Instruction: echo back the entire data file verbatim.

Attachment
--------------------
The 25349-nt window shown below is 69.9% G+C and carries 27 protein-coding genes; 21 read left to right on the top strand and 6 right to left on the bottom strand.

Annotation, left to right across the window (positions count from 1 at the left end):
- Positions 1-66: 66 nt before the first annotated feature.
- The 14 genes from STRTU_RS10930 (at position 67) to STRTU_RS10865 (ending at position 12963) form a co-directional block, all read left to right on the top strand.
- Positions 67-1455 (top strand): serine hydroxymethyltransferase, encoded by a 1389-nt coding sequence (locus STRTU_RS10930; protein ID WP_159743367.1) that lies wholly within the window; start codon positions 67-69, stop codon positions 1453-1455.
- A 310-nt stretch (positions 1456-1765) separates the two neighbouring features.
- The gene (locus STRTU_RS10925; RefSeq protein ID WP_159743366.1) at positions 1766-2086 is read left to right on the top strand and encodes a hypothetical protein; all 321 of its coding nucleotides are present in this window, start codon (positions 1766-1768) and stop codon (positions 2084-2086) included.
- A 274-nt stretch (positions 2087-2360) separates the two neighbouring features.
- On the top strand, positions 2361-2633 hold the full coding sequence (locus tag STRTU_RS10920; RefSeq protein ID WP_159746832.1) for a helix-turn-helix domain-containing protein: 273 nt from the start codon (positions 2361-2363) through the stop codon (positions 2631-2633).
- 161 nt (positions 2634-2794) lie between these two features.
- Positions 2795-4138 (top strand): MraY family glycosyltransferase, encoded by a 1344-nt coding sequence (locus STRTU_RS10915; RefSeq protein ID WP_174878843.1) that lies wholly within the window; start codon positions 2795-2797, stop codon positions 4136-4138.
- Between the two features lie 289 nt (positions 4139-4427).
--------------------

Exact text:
The 25349-nt window shown below is 69.9% G+C and carries 27 protein-coding genes; 21 read left to right on the top strand and 6 right to left on the bottom strand.

Annotation, left to right across the window (positions count from 1 at the left end):
- Positions 1-66: 66 nt before the first annotated feature.
- The 14 genes from STRTU_RS10930 (at position 67) to STRTU_RS10865 (ending at position 12963) form a co-directional block, all read left to right on the top strand.
- Positions 67-1455 (top strand): serine hydroxymethyltransferase, encoded by a 1389-nt coding sequence (locus STRTU_RS10930; protein ID WP_159743367.1) that lies wholly within the window; start codon positions 67-69, stop codon positions 1453-1455.
- A 310-nt stretch (positions 1456-1765) separates the two neighbouring features.
- The gene (locus STRTU_RS10925; RefSeq protein ID WP_159743366.1) at positions 1766-2086 is read left to right on the top strand and encodes a hypothetical protein; all 321 of its coding nucleotides are present in this window, start codon (positions 1766-1768) and stop codon (positions 2084-2086) included.
- A 274-nt stretch (positions 2087-2360) separates the two neighbouring features.
- On the top strand, positions 2361-2633 hold the full coding sequence (locus tag STRTU_RS10920; RefSeq protein ID WP_159746832.1) for a helix-turn-helix domain-containing protein: 273 nt from the start codon (positions 2361-2363) through the stop codon (positions 2631-2633).
- 161 nt (positions 2634-2794) lie between these two features.
- Positions 2795-4138 (top strand): MraY family glycosyltransferase, encoded by a 1344-nt coding sequence (locus STRTU_RS10915; RefSeq protein ID WP_174878843.1) that lies wholly within the window; start codon positions 2795-2797, stop codon positions 4136-4138.
- Between the two features lie 289 nt (positions 4139-4427).